Since 1947, pH sensor manufacturers have combined the measuring electrode and the reference electrode into one unit, hence the name combination electrode. Today, the combination electrode is almost exclusively employed in laboratories and industrial applications. Only when the life expectancy is significantly different for the measuring and the reference electrode, is the use of a pH measurement system consisting of two separate electrodes recommended.
In a combination pH electrode the concentric space surrounding the measurement electrode is filled with KCl electrolyte and contains the internal reference system. A porous liquid junction (diaphragm) near the bottom of the electrolyte chamber serves as the pathway between the KCl electrolyte solution and the measured liquid medium. Since the reference electrolyte is a conductive medium, it completes the electrical circuit to the measurement electrode.
Combination pH Electrodes with Gel Electrolyte
Reference electrodes incorporating a liquid electrolyte are maintenance intensive as their liquid level has to be controlled and regularly refilled. The search for a maintenance-free electrode assembly led to the development of the gel reference electrode.
The gel electrode is a low-maintenance electrode. The reference electrolyte chamber is filled with 3 molar KCl electrolyte in viscous gel form. The reference junction is normally made from ceramic.
The gel electrode is frequently used for simple measuring applications, e.g. municipal water treatment or portable laboratory electrode applications. As the gel electrolyte is fixed, the electrode does not need to be topped-off with reference electrolyte – which reduces maintenance time. There are some limitations of the gel reference electrode. The measurement can have reduced accuracy and a shorter pH lifespan than its counterpart with a liquid reference electrolyte. Also the response time of a gel electrode can be slower than a liquid filled electrode.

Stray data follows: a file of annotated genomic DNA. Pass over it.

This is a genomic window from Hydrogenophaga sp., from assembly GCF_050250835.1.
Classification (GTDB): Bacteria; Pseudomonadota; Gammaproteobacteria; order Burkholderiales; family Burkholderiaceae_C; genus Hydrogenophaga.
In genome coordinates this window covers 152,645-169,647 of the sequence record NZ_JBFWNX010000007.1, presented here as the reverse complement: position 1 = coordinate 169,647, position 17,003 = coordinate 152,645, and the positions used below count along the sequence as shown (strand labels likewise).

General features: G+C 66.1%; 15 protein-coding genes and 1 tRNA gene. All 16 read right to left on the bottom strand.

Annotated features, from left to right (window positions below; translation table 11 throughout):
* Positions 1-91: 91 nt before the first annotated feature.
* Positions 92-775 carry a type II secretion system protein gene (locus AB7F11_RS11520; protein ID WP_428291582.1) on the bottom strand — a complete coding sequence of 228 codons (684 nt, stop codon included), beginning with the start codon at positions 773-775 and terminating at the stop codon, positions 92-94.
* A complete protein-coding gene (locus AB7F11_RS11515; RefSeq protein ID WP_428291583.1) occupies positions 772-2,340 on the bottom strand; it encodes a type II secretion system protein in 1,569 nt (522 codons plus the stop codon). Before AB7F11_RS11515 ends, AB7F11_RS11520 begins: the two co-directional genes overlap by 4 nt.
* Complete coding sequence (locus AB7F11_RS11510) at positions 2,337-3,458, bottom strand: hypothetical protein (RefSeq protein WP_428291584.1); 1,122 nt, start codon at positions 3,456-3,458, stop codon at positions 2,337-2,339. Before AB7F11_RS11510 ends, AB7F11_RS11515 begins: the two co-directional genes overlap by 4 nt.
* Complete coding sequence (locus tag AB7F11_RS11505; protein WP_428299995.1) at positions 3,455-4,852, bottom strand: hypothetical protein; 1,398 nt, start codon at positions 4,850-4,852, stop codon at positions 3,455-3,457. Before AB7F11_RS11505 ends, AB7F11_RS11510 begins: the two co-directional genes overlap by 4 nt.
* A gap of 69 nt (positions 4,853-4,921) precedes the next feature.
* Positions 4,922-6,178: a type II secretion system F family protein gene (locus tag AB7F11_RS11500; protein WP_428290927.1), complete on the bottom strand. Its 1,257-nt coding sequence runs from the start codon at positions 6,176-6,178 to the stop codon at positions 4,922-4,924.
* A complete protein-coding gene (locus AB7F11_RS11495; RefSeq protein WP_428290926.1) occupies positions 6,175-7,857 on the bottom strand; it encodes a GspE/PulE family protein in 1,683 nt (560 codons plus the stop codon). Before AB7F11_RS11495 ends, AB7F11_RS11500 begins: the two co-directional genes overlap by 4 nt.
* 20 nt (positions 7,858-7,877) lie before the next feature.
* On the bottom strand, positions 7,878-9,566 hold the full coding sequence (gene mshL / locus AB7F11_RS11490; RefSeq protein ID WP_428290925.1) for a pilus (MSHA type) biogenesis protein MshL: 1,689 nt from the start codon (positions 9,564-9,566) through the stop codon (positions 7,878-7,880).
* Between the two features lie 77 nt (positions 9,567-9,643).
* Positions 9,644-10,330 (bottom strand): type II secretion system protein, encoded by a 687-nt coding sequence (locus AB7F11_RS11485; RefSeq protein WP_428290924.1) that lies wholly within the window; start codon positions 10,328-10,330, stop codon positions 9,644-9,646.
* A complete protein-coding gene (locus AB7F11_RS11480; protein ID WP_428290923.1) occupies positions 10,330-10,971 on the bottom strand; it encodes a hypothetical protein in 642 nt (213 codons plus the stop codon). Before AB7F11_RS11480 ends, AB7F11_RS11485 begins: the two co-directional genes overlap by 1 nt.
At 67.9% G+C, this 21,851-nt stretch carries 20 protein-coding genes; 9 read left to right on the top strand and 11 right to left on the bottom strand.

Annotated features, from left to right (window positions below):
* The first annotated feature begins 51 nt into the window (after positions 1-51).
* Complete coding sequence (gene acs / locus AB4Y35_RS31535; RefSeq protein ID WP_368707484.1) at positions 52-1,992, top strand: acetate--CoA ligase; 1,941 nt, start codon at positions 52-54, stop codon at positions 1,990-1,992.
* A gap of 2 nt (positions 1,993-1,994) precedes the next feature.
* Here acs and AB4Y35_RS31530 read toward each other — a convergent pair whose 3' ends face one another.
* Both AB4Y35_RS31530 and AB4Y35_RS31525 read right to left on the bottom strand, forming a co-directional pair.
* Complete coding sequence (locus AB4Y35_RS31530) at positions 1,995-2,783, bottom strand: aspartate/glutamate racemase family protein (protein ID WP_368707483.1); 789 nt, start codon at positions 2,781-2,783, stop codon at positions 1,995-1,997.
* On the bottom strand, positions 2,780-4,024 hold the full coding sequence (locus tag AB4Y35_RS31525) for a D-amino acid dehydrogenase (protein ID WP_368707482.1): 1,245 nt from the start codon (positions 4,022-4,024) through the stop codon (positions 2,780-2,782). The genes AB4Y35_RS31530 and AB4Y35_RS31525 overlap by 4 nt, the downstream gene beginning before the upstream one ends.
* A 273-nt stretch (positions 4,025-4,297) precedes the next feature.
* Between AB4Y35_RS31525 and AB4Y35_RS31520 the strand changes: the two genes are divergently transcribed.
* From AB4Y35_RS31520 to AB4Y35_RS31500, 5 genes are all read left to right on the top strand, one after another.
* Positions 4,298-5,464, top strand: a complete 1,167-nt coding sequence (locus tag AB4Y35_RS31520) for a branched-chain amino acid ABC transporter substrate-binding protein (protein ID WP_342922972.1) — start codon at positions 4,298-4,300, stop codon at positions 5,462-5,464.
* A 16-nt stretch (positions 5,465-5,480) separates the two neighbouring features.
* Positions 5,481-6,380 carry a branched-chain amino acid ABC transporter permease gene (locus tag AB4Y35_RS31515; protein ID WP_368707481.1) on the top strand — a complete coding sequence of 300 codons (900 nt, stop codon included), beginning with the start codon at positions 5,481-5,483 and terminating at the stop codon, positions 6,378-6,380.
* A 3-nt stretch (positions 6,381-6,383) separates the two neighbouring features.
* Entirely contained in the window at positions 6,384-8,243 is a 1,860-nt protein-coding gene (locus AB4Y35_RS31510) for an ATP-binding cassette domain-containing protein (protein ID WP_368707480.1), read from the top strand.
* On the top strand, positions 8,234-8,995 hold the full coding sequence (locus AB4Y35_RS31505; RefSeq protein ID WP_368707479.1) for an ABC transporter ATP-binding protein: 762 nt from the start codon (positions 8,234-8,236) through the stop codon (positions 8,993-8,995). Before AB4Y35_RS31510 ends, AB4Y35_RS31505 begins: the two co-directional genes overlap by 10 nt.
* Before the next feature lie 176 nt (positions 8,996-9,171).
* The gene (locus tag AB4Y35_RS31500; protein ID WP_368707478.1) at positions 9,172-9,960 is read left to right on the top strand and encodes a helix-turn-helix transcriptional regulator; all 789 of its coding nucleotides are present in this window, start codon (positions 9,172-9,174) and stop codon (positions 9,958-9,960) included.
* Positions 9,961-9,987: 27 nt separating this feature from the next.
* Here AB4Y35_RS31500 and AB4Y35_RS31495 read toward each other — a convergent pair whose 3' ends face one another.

Combination pH Sensors with Polymer Electrolyte
In the early 1980’s electrode manufacturers introduced the polymer reference electrode. The polymer electrode relies on a reference electrolyte chamber that is completely filled with a semi-solid polymerised plastic material in which the KCl is embedded. Due to the solid nature of the electrolyte, no porous junction is required; therefore the KCl saturated polymer has direct contact with the measured solution. The contact is established through a small aperture, which could either be one or more holes near the bottom of the reference electrolyte chamber or a fissure separating the bottom electrolyte chamber from the measuring electrode.
Since its inception, polymer electrodes have had specialized use. Initially values below 2 pH could not be measured, the temperature limit was 90 °C, and measurements in media containing organic solvents were not possible.
With Hamilton’s new developed Polisolve Plus polymer (patented) these limitations are a thing of the past. The Polisolve Plus polymer reference system allows measurements down to pH 0, and it is resistant to organic solvents. pH measurements in the laboratory or at industrial plants utilizing the Polisolve Plus reference system are reliable and accurate. The Polisolve Plus polymer can be applied to almost every measuring problem, including very dirty, fatty, oily, ion weak, or protein-filled media. Suspended solids do not create junction plugging problems anymore.
Example of a Polymer Electrolyte Combination pH electrode - The Polilyte Plus
Since the KCl saturated polymer isolates the Ag-AgCl reference element, there is no possibility of silver sulphide poisoning in processes that contain H2S or other Sulphide molecules.
The high pressure rating of 10 bar (145 PSIG), its extended temperature rating of up to 130°C and its maintenance-free operation should make the Polisolve Plus reference system always a first choice in harsh industrial pH applications.